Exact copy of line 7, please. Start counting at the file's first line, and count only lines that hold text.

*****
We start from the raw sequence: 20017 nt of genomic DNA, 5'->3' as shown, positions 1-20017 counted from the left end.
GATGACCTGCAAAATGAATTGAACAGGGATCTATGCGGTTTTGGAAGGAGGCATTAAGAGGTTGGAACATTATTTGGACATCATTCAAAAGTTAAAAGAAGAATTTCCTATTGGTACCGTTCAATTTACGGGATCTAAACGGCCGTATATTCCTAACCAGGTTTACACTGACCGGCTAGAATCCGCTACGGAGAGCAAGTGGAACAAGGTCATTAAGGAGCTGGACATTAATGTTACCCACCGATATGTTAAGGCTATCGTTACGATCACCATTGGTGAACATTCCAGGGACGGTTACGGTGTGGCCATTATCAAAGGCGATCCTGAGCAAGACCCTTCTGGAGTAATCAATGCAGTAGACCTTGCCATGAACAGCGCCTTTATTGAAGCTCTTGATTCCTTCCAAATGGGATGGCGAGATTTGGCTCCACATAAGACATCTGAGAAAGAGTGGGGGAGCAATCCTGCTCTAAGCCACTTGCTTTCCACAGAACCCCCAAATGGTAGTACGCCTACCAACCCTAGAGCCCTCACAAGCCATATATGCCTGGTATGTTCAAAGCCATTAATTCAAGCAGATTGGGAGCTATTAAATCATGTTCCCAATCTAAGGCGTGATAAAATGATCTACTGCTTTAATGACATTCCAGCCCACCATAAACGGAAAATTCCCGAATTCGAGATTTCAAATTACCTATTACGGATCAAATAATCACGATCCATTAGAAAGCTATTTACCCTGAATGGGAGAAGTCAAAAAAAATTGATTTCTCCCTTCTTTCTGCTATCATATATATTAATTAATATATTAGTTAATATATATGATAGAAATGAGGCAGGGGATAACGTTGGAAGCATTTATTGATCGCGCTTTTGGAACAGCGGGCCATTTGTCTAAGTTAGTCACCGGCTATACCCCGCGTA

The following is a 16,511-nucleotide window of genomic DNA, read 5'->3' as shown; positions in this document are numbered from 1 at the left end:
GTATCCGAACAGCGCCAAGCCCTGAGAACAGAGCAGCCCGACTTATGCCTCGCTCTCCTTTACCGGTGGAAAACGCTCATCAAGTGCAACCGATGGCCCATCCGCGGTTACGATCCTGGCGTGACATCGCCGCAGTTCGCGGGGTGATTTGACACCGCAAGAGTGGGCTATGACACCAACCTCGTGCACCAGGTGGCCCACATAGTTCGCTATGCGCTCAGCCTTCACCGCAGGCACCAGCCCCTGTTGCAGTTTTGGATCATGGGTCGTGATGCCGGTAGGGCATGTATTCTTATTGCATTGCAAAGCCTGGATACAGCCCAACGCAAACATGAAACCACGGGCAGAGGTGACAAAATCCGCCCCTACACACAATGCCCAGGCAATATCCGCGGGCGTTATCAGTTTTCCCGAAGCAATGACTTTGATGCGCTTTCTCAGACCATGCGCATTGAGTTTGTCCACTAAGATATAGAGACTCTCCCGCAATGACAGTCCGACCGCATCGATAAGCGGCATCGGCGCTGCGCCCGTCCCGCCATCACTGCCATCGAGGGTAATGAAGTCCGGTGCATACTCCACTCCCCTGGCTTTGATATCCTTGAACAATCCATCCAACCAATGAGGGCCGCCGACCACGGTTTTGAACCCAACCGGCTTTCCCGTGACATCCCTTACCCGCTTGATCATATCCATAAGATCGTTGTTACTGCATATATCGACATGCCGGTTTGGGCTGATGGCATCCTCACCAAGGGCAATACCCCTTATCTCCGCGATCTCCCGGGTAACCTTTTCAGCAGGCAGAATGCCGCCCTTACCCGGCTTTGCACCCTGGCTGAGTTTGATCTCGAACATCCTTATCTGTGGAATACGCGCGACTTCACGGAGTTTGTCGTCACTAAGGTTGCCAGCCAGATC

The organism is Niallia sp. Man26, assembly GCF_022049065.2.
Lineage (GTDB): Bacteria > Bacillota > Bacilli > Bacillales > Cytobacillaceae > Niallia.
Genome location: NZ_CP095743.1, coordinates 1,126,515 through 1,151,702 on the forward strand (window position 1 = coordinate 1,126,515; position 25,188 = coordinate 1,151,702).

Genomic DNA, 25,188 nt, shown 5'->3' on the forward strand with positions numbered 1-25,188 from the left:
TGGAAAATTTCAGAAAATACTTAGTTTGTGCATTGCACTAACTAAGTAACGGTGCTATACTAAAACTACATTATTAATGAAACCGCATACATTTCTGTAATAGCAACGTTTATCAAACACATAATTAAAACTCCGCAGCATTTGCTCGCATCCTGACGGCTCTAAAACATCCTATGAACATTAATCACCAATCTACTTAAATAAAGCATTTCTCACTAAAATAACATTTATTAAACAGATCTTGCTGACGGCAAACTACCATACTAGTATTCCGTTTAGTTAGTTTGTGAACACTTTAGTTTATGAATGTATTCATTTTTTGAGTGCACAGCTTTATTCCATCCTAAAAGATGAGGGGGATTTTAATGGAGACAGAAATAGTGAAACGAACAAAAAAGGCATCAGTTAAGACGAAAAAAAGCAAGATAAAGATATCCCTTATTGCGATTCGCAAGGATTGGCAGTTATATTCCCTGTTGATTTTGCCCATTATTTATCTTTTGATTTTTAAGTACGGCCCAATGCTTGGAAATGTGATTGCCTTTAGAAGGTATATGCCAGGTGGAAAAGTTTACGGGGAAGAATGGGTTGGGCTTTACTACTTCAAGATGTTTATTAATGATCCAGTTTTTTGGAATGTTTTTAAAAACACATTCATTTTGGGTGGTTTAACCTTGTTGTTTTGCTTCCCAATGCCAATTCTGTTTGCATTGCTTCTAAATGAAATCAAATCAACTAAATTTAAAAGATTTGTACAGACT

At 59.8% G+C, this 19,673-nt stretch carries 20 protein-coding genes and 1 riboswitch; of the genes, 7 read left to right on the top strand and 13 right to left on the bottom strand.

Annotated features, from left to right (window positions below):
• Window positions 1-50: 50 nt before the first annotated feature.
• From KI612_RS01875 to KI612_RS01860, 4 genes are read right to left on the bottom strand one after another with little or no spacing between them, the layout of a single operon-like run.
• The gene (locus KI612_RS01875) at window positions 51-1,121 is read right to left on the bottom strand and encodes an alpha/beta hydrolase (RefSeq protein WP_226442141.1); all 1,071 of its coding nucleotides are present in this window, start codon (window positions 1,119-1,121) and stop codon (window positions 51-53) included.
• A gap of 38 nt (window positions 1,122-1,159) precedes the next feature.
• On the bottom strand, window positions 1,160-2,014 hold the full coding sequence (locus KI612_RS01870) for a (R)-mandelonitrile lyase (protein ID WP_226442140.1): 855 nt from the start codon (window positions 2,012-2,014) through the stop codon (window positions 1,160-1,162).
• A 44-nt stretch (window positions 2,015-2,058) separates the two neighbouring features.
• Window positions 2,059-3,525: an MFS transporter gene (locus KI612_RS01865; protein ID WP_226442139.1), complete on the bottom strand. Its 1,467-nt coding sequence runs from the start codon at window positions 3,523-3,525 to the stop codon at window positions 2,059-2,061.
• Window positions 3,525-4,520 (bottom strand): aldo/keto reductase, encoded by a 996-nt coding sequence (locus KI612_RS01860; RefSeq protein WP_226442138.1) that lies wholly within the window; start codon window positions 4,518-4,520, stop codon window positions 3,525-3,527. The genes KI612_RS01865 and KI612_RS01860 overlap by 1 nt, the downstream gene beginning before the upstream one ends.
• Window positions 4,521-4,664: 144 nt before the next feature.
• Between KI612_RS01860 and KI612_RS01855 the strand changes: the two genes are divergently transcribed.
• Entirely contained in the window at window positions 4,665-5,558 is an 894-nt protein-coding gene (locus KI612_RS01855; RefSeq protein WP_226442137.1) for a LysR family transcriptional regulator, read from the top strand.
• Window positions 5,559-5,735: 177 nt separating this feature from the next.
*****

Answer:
Genome location: NZ_CP095743.1, coordinates 1,126,515 through 1,151,702 on the forward strand (window position 1 = coordinate 1,126,515; position 25,188 = coordinate 1,151,702).